Change the Channel
I have always been a staunch defender of the free press and of the proliferation of 24-hour news networks. In recent years, the media seems to have taken the place of idle investigators in many of the nation's most closely watched stories. In both the recent Chandra Levy disappearance (remember that?) and the investigation and subsequent impeachment of President Clinton, the press actually assisted what appeared to be incompetent law enforcement and justice department officials by breaking stories and extracting additional evidence from key witnesses. Although constant coverage of these stories may have made us all nauseous, it did help to propel the stories forward. For most Americans, these relatively trivial occurrences became a daily soap opera, with episodes being broadcast continually throughout the day whether or not there was any new information to talk about. Now that the news channels have the task of informing America about continuing threats to our livelihood as well as our military efforts abroad, it appears we have created a monster.
On Sept. 11, I, like many Americans, spent most of my day at home in front of the television watching in horror as the towers came down and the panic in New York City unfolded. The coverage of the events that day was superb. It was dignified, it was solemn, and it was candid. In the aftermath, however, it seems as if day after day the media is supplying us with unconfirmed news, much of which ends up being false and ends up inciting irrational panic in the public. In addition, many news stations, despite protests from government officials, decided to air footage of Osama bin Laden speaking about his reasons for hating America and his plea for Muslims to unite against us in a holy war. While the media has an indisputable right to air this content, we should seriously question the judgment of anyone who would choose to do so. The man responsible for the deaths of over 5,000 Americans does not deserve a public forum in this country in which he can list his justifications for committing such a heinous act. Perhaps if he is apprehended alive, he will have the opportunity to do so, but only in a court of law. The bottom line is that it does not appear that the media can be trusted when it comes to deciding what to report on and what to leave unsaid. For these reasons, the best thing we could do right now as Americans is simply not to watch the unreliable 24-hour news channels for any length of time. Of course, an all-out boycott of one of our nation's most precious institutions cannot be called for without good reason.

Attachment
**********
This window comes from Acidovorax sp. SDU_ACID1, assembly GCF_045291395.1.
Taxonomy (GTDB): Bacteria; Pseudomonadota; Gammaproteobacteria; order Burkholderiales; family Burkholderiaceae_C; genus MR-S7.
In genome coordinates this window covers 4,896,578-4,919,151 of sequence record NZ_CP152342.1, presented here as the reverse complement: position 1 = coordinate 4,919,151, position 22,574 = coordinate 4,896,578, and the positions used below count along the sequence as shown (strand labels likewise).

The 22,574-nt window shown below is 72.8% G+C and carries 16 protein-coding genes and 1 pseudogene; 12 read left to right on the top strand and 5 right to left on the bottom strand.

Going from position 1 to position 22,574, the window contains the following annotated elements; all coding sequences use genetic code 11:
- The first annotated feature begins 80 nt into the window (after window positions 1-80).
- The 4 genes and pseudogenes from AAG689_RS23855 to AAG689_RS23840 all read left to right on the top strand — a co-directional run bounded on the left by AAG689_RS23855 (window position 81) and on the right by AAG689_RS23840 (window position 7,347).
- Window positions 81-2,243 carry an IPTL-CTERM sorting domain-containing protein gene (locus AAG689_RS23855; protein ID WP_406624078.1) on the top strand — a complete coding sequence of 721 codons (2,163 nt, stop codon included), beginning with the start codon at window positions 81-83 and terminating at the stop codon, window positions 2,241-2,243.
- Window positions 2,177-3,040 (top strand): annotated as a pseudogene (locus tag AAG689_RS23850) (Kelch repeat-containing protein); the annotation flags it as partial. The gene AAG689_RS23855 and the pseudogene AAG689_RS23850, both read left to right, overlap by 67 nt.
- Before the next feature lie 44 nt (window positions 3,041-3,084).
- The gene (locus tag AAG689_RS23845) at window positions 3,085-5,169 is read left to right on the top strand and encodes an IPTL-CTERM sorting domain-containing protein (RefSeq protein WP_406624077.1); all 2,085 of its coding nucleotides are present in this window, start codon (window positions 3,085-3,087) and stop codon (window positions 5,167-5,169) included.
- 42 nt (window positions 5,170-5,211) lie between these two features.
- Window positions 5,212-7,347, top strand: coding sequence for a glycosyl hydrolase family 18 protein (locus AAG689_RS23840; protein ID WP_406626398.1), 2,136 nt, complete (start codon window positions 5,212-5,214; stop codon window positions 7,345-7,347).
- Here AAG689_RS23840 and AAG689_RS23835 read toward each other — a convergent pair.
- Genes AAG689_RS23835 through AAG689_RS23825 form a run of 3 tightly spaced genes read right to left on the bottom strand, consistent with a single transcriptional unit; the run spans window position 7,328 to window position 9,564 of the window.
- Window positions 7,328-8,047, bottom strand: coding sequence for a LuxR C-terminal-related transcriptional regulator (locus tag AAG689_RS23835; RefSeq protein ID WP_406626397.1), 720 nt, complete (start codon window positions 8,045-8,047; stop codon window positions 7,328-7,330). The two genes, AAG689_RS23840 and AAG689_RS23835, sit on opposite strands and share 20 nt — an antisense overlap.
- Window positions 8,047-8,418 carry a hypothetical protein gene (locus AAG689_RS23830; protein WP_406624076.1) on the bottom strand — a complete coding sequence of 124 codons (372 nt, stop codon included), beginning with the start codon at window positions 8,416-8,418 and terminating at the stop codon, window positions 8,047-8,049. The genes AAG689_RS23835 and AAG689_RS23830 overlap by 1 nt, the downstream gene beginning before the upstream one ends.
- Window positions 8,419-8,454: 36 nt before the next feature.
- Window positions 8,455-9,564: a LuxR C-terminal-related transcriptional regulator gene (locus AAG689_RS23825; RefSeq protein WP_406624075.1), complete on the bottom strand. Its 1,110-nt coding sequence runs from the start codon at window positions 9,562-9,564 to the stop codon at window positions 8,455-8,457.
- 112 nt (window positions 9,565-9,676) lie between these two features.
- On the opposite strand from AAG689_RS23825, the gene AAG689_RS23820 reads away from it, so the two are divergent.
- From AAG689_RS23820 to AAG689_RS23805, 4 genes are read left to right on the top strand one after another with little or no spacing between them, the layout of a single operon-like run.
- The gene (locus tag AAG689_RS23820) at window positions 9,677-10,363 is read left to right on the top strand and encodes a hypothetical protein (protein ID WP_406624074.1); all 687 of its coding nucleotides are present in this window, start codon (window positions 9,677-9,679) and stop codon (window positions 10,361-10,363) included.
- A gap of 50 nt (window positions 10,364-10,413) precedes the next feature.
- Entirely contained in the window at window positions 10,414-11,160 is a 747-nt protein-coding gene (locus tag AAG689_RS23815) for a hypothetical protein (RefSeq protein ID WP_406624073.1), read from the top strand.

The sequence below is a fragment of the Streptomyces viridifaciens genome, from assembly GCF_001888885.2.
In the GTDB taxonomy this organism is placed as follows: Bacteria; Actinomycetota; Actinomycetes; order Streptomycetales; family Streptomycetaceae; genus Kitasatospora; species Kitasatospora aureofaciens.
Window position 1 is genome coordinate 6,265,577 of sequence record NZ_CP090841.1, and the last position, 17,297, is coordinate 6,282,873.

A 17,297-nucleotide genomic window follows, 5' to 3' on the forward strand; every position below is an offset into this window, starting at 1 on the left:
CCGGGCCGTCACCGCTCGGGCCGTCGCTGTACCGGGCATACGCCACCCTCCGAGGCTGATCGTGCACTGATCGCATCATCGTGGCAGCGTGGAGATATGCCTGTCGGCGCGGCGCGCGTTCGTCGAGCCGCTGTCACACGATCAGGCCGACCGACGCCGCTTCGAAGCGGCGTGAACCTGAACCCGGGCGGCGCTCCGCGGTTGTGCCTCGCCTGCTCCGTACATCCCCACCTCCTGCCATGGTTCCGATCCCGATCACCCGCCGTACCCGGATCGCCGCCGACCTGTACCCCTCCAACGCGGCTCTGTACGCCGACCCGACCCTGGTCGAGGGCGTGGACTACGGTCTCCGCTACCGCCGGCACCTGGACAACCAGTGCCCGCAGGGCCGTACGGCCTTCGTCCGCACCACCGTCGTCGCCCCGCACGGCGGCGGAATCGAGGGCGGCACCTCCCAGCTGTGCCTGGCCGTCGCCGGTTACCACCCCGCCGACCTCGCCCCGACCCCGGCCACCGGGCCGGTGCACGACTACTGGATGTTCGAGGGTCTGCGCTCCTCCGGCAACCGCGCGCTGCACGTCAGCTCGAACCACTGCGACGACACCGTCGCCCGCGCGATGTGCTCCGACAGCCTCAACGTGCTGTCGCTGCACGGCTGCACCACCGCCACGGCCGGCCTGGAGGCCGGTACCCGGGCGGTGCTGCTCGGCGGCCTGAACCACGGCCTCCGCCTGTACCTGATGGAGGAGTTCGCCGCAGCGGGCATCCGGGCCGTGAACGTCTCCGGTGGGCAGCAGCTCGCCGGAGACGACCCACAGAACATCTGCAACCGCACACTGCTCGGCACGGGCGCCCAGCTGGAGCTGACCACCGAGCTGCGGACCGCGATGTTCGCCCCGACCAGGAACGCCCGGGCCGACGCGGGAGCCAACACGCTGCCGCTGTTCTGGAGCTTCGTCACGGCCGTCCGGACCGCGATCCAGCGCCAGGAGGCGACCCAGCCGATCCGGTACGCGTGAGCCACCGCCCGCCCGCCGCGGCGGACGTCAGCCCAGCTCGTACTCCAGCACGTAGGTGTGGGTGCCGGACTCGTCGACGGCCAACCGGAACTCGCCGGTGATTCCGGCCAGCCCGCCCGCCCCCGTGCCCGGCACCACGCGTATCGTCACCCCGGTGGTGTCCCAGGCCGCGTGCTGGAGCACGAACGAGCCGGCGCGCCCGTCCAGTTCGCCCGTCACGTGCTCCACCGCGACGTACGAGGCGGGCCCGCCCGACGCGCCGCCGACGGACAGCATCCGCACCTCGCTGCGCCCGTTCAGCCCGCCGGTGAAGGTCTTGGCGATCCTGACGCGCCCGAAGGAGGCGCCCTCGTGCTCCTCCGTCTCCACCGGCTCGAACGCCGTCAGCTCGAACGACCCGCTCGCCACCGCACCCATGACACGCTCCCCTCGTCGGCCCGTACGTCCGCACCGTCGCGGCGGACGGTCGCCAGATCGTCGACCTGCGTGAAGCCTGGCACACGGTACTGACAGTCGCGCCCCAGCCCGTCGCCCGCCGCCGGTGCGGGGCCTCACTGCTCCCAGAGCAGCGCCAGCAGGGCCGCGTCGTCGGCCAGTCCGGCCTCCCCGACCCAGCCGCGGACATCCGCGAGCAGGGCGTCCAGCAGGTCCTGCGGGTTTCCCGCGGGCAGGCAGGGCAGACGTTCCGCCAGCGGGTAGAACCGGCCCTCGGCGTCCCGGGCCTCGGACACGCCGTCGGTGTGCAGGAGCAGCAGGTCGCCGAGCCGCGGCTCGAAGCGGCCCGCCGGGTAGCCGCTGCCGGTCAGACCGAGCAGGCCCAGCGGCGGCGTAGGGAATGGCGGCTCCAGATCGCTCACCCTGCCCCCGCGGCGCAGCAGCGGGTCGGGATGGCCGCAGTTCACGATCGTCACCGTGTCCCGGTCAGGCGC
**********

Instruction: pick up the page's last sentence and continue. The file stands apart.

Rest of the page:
One of the dangers of having these 24-hour news channels is that much of the time they report news as it comes in simply to get it on the air before their competitors. (Ahem 2000 Election?) This is the reason we saw stories about anthrax in Nevada, stories which later proved to be untrue but which caused widespread panic, as many feared we were being exposed to this disease on a nationwide basis in the first week in October. As reporters often fail to emphasize, cases of anthrax have been limited to only a handful of people in less than half a dozen U.S. cities. In addition, we have no reason to believe that the terrorists who are distributing the anthrax have the capability to use it in its aerosol form, which has the potential to infect a large number of individuals, or presumably they would have done so already. In addition, there has been talk of other potential threats, including smallpox and nuclear sabotage leading to meltdowns. There have actually been "experts" on television advising people to think about getting a smallpox vaccination and to ask their doctor about a drug that fights radioactive poisoning. Clearly this type of panic-inducing rhetoric is not what this country needs right now. Believe it or not, MSNBC reported the other day that sales of canaries have nearly doubled since the anthrax scare began! The idea is that canaries, which are used in coal mines to detect gas leaks, could somehow alert their owners to a biological attack because they would die immediately. This is a stunningly stupid idea for a number of reasons, not the least of which is that a canary would not die immediately if exposed to many potential biological weapons. Still, there are people requesting smallpox vaccinations, canaries and gas masks. This irrational behavior is the product of well-intentioned but severely misguided reporting by news organizations.
The truth is that we are much more safe from biological, chemical and nuclear attacks now than we were before Sept. 11. It is obvious from the lack of effectiveness of the anthrax letters that they were meant to scare us more than they were to infect people with the disease, though they have infected a few. If you do choose to watch the news, focus on the press conferences given by our government officials and listen to their instructions. Little good comes from harping on every word some commentator has to say about public safety. In the war we are waging with terrorists, public panic and insecurity are victories for the enemy.